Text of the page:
One of the more commonly misidentified insects that I see in photos are drone flies, inevitably mistaken for honeybees.Usually the head can tell you which is which: on the bee, the head is more angular and flat, whereas the fly’s is usually more round and bulbous; the bee’s antennae are long, noticeably segmented and jointed, whereas the fly’s are short, almost like little paddles with a wisp or two of hair coming off them. After one figures it out, it seems obvious, but on casual glances or quick passes, it’s not so easy. And you have to admire the fly because it goes as far as it can in mimicking, right down to the way a bee hovers towards or away from a flower with it’s legs hanging down — quite an impressive faker!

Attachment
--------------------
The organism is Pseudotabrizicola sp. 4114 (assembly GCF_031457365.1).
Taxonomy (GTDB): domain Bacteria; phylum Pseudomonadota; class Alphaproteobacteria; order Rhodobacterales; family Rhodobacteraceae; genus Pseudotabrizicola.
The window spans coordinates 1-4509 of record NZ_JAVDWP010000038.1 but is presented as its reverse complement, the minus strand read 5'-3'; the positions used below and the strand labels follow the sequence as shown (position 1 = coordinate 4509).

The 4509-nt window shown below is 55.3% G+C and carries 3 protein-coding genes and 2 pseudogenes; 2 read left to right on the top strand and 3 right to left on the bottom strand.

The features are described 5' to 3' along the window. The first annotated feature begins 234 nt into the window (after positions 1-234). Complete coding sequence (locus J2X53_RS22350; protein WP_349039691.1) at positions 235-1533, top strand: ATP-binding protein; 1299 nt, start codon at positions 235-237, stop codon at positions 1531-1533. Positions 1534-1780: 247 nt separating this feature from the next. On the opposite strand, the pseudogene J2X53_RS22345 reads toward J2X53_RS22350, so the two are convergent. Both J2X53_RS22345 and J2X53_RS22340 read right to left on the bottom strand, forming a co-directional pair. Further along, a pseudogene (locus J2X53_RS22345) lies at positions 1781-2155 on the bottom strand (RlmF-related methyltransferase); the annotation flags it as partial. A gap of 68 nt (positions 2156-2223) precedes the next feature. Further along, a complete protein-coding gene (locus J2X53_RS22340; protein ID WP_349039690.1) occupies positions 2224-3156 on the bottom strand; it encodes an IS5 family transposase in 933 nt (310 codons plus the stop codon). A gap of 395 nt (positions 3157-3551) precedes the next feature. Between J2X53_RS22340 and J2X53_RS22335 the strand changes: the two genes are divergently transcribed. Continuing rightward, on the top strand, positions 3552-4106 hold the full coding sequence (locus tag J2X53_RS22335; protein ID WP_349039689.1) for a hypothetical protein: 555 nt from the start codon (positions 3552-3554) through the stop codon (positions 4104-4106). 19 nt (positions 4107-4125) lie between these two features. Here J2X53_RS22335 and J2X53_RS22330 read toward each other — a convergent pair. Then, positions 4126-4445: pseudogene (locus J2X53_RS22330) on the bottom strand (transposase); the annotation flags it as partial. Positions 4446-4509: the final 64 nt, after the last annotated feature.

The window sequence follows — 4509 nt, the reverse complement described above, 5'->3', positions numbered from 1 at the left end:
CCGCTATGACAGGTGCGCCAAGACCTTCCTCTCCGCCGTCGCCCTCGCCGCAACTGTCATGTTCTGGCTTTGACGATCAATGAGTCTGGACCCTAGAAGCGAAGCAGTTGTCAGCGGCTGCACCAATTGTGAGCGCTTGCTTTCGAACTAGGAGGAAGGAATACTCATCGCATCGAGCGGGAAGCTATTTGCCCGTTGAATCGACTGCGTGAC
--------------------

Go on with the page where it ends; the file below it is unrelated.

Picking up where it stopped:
(Disclaimer: so I don’t look too silly with my own misidentification, it’s worth pointing out that there are a lot of different species in the genus Eristalis, including the “Drone Fly,” E. tenax, which is one of the more common ones. So, I’m tagging the post as such, but this could be another species, let it be acknowledged.)